Protests in Jerusalem over current attempts by the Israeli government to change its Supreme Court

After an 11-hour overnight flight from New York City to Tel Aviv recently, I found myself immediately in the throes of a political protest. Within minutes of reaching my hotel on the outskirts of Jerusalem that Saturday evening, my colleagues Ifat Maoz of Hebrew University and David Sherman of UC Santa Barbara, whisked me off to witness Week 21 of the anti-judicial “reform” protests against Benjamin Netanyahu’s coalition government, which were being held religiously (pun intended) in streets across the nation on Saturday nights. This one outside the President’s home, and a few blocks from the Prime Minister’s official residence.

The crowd, draped in Israeli flags (the Progressive camp’s attempt to lay claim to the national symbol), and chanting De-moh-kraht-yah (Democracy in Hebrew), were thousands of passionate, secular and religious Israelis of all ages, dead set on stemming their nation’s slide toward autocracy. My local colleagues expressed great concern over the designs of current hard-Right government, as well as the current strategy of the Ultra-Orthodox community to procreate its way towards a political powerhouse in order to reshape the future of the country. This, in essence, is Israel — a place I am only beginning to come to know and appreciate as Conflict Central.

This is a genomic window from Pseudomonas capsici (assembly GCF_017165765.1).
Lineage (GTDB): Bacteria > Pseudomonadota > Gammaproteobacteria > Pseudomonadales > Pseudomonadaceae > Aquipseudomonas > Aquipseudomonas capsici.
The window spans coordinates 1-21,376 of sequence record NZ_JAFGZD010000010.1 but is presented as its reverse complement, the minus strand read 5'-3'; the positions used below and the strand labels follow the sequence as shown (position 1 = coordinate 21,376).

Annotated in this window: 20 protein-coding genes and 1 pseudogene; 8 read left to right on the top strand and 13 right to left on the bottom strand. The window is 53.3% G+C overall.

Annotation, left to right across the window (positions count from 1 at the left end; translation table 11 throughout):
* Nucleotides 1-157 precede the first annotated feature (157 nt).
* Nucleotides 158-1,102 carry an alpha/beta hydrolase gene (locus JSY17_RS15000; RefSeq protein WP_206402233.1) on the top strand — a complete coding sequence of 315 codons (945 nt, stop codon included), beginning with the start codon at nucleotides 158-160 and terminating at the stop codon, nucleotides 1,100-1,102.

I had been invited to the Holy Land(s) to keynote a conference on the future of conflict resolution research by the Harry S. Truman Research Institute for the Advancement of Peace at Hebrew University. My talk focused on the implications of the approach to addressing toxic polarization in America offered in my recent book The Way Out, for circumstances in Israel today. A tall order. Not only is this part of the world known for the grinding intractability of its many deep-seeded, interlinking conflicts, but in preparing my remarks I learned that US polarization was also having a direct effect on vital American support for Israel, with Republican sympathy for Israel rising and Democratic sentiment plummeting in recent years. Yet another interlinked conflict.

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